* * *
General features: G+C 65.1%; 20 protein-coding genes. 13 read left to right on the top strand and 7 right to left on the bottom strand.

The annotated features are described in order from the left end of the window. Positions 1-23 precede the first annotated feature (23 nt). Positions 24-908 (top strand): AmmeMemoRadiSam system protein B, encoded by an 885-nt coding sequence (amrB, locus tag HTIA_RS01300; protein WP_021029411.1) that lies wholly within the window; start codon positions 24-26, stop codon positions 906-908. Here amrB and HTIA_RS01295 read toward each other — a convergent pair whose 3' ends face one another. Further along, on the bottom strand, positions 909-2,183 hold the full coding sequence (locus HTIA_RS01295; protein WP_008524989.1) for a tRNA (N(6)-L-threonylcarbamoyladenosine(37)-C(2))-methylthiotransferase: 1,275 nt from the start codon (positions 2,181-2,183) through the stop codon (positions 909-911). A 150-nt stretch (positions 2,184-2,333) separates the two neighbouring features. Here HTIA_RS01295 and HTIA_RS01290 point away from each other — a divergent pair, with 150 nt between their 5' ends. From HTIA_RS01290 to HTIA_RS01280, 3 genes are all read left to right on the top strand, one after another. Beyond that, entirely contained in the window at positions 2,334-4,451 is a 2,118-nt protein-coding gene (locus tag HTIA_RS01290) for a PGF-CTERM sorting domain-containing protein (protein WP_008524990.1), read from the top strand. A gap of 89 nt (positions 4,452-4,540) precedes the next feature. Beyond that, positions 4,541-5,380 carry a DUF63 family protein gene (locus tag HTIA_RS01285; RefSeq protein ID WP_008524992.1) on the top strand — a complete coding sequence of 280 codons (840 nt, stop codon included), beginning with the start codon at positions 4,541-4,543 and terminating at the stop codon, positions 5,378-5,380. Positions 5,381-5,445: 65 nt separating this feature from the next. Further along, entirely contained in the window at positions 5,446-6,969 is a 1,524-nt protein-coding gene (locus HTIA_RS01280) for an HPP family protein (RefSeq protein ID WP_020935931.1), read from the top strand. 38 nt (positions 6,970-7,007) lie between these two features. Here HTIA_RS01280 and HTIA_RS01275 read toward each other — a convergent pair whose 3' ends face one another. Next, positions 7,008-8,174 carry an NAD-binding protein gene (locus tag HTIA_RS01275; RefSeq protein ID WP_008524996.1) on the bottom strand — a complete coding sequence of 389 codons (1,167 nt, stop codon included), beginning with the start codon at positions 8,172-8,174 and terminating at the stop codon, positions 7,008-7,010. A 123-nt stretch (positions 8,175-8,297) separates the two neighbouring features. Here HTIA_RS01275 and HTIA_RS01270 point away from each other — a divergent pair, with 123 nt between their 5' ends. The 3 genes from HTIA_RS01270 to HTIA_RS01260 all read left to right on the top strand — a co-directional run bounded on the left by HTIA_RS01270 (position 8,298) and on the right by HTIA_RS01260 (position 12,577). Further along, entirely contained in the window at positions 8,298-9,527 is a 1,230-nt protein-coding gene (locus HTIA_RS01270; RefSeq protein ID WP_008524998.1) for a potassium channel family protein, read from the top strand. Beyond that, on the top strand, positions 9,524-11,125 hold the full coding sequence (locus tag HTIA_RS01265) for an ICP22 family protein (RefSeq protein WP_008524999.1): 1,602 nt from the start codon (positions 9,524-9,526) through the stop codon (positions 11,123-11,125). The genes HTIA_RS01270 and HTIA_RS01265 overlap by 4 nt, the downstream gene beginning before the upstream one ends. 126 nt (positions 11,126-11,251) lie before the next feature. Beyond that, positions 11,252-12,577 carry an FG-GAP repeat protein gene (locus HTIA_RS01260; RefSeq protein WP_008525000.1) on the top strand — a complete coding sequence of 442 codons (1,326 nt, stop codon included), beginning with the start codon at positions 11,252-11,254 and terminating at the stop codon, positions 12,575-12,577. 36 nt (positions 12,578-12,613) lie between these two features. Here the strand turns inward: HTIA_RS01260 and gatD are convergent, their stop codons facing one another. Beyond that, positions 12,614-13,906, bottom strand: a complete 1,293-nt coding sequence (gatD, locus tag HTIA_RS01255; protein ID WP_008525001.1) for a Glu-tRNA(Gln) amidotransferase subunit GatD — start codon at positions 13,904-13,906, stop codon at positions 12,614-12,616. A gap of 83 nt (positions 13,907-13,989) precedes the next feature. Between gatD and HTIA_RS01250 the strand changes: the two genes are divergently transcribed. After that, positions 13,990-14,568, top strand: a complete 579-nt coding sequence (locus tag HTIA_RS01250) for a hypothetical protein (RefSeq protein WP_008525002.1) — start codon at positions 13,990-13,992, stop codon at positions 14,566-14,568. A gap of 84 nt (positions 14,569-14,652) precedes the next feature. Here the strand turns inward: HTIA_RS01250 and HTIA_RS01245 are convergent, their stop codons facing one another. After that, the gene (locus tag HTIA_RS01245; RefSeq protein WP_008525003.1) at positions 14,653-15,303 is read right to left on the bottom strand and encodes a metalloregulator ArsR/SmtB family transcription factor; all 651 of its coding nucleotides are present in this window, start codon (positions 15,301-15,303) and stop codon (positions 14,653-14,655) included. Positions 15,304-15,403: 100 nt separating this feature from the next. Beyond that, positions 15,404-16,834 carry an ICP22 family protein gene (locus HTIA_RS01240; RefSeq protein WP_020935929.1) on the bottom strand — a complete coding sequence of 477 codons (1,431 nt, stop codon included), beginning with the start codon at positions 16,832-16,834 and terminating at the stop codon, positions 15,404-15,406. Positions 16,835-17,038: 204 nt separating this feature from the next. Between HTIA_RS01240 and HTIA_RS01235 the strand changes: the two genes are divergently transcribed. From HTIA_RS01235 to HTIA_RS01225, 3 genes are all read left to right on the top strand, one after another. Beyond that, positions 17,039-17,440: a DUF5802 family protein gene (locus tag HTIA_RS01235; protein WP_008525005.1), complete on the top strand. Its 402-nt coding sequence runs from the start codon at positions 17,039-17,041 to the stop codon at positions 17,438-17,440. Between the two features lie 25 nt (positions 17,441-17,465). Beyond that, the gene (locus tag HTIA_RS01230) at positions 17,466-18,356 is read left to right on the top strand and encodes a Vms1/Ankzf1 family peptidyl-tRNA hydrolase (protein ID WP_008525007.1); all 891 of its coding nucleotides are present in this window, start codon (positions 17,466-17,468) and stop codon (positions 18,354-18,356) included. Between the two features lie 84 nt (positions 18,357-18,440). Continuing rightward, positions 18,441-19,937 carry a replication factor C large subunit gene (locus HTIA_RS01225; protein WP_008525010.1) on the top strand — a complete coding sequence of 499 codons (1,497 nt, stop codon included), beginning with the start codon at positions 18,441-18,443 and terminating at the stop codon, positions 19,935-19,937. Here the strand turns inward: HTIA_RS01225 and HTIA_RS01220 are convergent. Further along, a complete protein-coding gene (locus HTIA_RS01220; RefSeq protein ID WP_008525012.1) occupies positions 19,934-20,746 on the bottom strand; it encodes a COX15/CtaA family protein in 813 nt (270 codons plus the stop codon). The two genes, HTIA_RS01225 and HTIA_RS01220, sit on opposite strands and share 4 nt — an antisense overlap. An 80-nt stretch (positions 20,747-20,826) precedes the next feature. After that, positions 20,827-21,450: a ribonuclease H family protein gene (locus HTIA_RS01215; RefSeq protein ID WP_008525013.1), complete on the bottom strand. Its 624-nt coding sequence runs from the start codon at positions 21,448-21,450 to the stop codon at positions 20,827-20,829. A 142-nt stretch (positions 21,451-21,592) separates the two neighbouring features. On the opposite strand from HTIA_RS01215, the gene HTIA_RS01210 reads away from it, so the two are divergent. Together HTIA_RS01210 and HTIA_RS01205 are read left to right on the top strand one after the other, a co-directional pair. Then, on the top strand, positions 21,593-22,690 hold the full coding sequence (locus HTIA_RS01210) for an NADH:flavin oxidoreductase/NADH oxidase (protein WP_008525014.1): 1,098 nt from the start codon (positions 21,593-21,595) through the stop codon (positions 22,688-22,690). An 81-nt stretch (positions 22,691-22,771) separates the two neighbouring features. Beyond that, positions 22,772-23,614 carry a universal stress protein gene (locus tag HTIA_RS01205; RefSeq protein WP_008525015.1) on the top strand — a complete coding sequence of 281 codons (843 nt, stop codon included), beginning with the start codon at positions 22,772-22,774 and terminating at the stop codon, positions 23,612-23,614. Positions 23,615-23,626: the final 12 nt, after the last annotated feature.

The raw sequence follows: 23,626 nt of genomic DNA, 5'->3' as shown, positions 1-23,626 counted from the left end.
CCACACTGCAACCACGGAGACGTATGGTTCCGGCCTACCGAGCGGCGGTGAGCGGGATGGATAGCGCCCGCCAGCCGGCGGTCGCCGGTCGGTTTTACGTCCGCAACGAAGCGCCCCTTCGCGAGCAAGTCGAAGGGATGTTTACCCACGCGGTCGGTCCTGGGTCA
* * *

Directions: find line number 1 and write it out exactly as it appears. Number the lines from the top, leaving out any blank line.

General features: G+C 65.1%; 20 protein-coding genes. 13 read left to right on the top strand and 7 right to left on the bottom strand.